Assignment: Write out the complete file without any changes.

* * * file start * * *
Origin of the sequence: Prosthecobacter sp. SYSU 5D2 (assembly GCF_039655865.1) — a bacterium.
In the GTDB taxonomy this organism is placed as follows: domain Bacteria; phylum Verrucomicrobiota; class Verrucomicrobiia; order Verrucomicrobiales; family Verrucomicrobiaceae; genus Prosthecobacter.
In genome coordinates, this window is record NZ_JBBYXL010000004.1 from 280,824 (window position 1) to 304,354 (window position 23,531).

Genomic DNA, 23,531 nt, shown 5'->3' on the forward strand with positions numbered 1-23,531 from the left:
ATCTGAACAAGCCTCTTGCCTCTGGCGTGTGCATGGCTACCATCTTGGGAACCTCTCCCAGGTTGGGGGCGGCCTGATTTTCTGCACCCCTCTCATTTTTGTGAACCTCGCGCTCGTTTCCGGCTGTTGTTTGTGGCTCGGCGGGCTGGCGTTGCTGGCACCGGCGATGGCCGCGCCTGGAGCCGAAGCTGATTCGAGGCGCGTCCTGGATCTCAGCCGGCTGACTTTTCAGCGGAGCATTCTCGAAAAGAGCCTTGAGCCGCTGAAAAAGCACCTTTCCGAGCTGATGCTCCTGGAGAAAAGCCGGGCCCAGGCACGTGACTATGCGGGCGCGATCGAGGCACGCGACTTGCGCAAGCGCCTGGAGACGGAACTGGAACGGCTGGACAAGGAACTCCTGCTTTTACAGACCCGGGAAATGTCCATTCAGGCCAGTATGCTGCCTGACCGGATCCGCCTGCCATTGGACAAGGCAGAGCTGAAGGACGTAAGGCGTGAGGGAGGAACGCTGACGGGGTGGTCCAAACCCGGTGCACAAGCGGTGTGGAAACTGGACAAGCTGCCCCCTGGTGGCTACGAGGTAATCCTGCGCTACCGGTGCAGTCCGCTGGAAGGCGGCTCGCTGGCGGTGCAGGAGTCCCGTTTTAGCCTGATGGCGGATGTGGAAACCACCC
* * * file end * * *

Origin of the sequence: Prosthecobacter sp. SYSU 5D2 (assembly GCF_039655865.1) — a bacterium.
In the GTDB taxonomy this organism is placed as follows: domain Bacteria; phylum Verrucomicrobiota; class Verrucomicrobiia; order Verrucomicrobiales; family Verrucomicrobiaceae; genus Prosthecobacter.
In genome coordinates, this window is record NZ_JBBYXL010000004.1 from 280,824 (window position 1) to 304,354 (window position 23,531).

Genomic DNA, 23,531 nt, shown 5'->3' on the forward strand with positions numbered 1-23,531 from the left:
ATCTGAACAAGCCTCTTGCCTCTGGCGTGTGCATGGCTACCATCTTGGGAACCTCTCCCAGGTTGGGGGCGGCCTGATTTTCTGCACCCCTCTCATTTTTGTGAACCTCGCGCTCGTTTCCGGCTGTTGTTTGTGGCTCGGCGGGCTGGCGTTGCTGGCACCGGCGATGGCCGCGCCTGGAGCCGAAGCTGATTCGAGGCGCGTCCTGGATCTCAGCCGGCTGACTTTTCAGCGGAGCATTCTCGAAAAGAGCCTTGAGCCGCTGAAAAAGCACCTTTCCGAGCTGATGCTCCTGGAGAAAAGCCGGGCCCAGGCACGTGACTATGCGGGCGCGATCGAGGCACGCGACTTGCGCAAGCGCCTGGAGACGGAACTGGAACGGCTGGACAAGGAACTCCTGCTTTTACAGACCCGGGAAATGTCCATTCAGGCCAGTATGCTGCCTGACCGGATCCGCCTGCCATTGGACAAGGCAGAGCTGAAGGACGTAAGGCGTGAGGGAGGAACGCTGACGGGGTGGTCCAAACCCGGTGCACAAGCGGTGTGGAAACTGGACAAGCTGCCCCCTGGTGGCTACGAGGTAATCCTGCGCTACCGGTGCAGTCCGCTGGAAGGCGGCTCGCTGGCGGTGCAGGAGTCCCGTTTTAGCCTGATGGCGGATGTGGAAACCACCC